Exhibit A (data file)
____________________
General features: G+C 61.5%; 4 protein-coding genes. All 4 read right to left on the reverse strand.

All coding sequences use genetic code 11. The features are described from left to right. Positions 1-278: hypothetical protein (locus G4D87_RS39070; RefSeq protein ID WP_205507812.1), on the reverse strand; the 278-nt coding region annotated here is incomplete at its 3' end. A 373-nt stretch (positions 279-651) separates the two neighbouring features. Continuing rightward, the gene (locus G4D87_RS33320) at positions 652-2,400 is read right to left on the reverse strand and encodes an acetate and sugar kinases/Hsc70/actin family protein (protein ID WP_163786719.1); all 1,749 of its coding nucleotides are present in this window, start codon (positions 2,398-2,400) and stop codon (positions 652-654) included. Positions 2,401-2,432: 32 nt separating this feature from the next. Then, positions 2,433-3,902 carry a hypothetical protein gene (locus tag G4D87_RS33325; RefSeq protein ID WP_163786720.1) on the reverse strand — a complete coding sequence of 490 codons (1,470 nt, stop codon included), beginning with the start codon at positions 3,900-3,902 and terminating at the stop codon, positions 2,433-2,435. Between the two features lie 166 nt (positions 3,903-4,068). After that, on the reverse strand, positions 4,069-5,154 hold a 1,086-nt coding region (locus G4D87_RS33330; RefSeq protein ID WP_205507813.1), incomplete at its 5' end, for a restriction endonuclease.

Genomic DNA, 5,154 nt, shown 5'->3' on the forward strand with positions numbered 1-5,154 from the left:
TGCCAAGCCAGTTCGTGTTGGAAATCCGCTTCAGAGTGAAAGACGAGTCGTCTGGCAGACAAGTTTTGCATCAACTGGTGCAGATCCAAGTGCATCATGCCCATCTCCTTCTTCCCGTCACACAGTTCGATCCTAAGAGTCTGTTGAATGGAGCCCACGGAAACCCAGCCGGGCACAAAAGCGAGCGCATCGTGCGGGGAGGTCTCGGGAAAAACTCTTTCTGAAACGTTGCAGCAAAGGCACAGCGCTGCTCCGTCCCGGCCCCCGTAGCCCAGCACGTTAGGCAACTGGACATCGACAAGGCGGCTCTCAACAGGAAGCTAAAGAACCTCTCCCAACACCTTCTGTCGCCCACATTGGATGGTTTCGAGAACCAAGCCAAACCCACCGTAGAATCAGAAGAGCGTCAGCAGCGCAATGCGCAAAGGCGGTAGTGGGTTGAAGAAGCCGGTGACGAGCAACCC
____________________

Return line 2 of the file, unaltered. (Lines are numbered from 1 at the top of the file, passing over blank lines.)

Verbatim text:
All coding sequences use genetic code 11. The features are described from left to right. Positions 1-278: hypothetical protein (locus G4D87_RS39070; RefSeq protein ID WP_205507812.1), on the reverse strand; the 278-nt coding region annotated here is incomplete at its 3' end. A 373-nt stretch (positions 279-651) separates the two neighbouring features. Continuing rightward, the gene (locus G4D87_RS33320) at positions 652-2,400 is read right to left on the reverse strand and encodes an acetate and sugar kinases/Hsc70/actin family protein (protein ID WP_163786719.1); all 1,749 of its coding nucleotides are present in this window, start codon (positions 2,398-2,400) and stop codon (positions 652-654) included. Positions 2,401-2,432: 32 nt separating this feature from the next. Then, positions 2,433-3,902 carry a hypothetical protein gene (locus tag G4D87_RS33325; RefSeq protein ID WP_163786720.1) on the reverse strand — a complete coding sequence of 490 codons (1,470 nt, stop codon included), beginning with the start codon at positions 3,900-3,902 and terminating at the stop codon, positions 2,433-2,435. Between the two features lie 166 nt (positions 3,903-4,068). After that, on the reverse strand, positions 4,069-5,154 hold a 1,086-nt coding region (locus G4D87_RS33330; RefSeq protein ID WP_205507813.1), incomplete at its 5' end, for a restriction endonuclease.